The article “Maximum Overhang” by Mike Paterson, Yuval Peres, Mikkel Thorup, Peter Winkler, and Uri Zwick won the 2011 David P. Robbins Prize, an MAA Writing Award. This pdf of the article is annotated to point out to students how to write a mathematics paper. The annotations address the structure and content of an introduction, how to integrate equations, text, and figures, how to guide the audience through the content, how to cite, etc. The article addresses the question of how far a stack of blocks can extend from the edge of a table. It was published in the American

Read more →# Posts Tagged *Guiding text*

This annotated proof illustrates how to format a theorem and proof and how to use guiding text to communicate the structure of the proof. Comments about formatting assume that students may not be using LaTeX. The text is an excerpt from the lecture notes for M.I.T.’s Principles of Applied Mathematics, on the topic of the pigeonhole principle.

Read more →This lesson plan and handout are for an 80-minute workshop to prepare students to write their term papers. During the workshop, an instructor provides guidance for choosing an appropriate focus for the paper (counterexample: “Everything I know about the Island of Corsica”); students talk with classmates to focus their topics; and the class discusses rhetorical differences among papers, presentations, and psets; the writing in two versions of the same paragraph; the structure of a paper; LaTeX; and acknowledging sources. From Mia Minnes’ Undergraduate Seminar in Logic.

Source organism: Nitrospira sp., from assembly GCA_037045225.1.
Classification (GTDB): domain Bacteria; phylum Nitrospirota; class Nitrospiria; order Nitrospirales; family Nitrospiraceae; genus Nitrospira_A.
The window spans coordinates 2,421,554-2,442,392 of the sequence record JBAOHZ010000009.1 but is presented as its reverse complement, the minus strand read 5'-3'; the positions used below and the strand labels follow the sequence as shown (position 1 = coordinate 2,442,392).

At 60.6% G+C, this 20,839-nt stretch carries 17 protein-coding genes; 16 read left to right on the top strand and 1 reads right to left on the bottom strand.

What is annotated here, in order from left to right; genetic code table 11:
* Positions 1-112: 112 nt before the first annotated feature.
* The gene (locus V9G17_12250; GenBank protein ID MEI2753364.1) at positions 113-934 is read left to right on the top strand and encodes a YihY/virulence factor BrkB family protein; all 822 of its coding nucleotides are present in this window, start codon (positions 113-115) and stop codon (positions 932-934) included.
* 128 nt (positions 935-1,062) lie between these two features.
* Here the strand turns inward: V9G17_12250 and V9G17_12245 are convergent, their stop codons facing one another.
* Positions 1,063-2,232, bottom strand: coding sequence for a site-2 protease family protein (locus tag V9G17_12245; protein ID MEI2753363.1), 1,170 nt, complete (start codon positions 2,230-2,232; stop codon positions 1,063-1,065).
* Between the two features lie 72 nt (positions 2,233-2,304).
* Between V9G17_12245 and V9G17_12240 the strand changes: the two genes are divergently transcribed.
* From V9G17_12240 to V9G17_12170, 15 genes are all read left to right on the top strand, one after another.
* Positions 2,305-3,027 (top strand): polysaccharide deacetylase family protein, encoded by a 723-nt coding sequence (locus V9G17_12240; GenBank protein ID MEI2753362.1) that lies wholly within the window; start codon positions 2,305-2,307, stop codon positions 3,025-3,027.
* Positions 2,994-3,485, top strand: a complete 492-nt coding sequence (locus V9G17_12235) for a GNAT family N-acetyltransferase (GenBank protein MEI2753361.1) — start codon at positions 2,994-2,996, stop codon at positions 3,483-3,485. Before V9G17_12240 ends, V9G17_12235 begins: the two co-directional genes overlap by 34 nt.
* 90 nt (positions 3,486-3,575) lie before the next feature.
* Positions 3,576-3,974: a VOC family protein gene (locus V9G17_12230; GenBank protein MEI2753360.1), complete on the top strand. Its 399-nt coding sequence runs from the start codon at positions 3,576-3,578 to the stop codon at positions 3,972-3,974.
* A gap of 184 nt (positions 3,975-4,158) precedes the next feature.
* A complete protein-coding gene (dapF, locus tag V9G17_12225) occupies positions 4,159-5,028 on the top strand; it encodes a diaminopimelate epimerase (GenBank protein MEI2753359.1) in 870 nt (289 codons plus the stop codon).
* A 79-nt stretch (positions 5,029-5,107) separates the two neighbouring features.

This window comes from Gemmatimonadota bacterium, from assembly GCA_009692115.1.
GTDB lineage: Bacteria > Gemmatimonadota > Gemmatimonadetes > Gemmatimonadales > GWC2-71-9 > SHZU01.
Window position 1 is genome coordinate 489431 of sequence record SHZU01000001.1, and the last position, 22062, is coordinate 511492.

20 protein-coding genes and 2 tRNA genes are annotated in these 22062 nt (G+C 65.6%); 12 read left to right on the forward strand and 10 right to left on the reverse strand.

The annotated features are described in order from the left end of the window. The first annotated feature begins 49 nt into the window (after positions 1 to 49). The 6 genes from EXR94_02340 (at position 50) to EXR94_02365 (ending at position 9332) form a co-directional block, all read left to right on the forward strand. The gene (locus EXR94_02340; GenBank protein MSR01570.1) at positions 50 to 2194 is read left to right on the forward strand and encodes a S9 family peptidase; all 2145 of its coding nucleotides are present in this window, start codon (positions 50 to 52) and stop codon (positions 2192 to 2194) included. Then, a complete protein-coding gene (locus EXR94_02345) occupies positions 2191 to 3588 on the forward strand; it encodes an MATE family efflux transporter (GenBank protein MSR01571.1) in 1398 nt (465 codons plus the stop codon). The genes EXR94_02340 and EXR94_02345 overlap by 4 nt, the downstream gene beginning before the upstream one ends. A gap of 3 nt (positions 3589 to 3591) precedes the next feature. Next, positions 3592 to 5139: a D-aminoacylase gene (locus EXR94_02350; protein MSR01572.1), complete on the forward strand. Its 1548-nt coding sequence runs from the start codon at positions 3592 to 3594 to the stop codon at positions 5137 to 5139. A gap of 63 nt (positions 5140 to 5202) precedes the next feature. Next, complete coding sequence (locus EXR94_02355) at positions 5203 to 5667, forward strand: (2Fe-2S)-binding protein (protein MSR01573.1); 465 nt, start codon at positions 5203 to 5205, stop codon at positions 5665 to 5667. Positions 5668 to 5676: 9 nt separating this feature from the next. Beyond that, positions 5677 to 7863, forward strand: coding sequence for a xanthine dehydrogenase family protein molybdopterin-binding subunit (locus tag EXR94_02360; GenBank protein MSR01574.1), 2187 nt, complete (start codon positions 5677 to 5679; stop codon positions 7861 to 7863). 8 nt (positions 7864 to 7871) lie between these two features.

Read more →This handout demonstrates how guiding text can be used to communicate the structure of logic or text.

Read more →Guiding text gives signposts to the reader: how is the paper or presentation structured? what strategy does this proof use? what is this paragraph about? The following examples illustrate how guiding text can be used to communicate the structure of a paragraph or a logical argument “We will prove that x2 = 2 by ruling out the other two possibilities: x2 < 2 and x2 > 2…” –R. G. Bartle and D. R. Sherbert, Introduction to Real Analysis 3rd ed., p. 41. “…Now assume that x2 > 2. We will show that it is then possible to find m ∈N such

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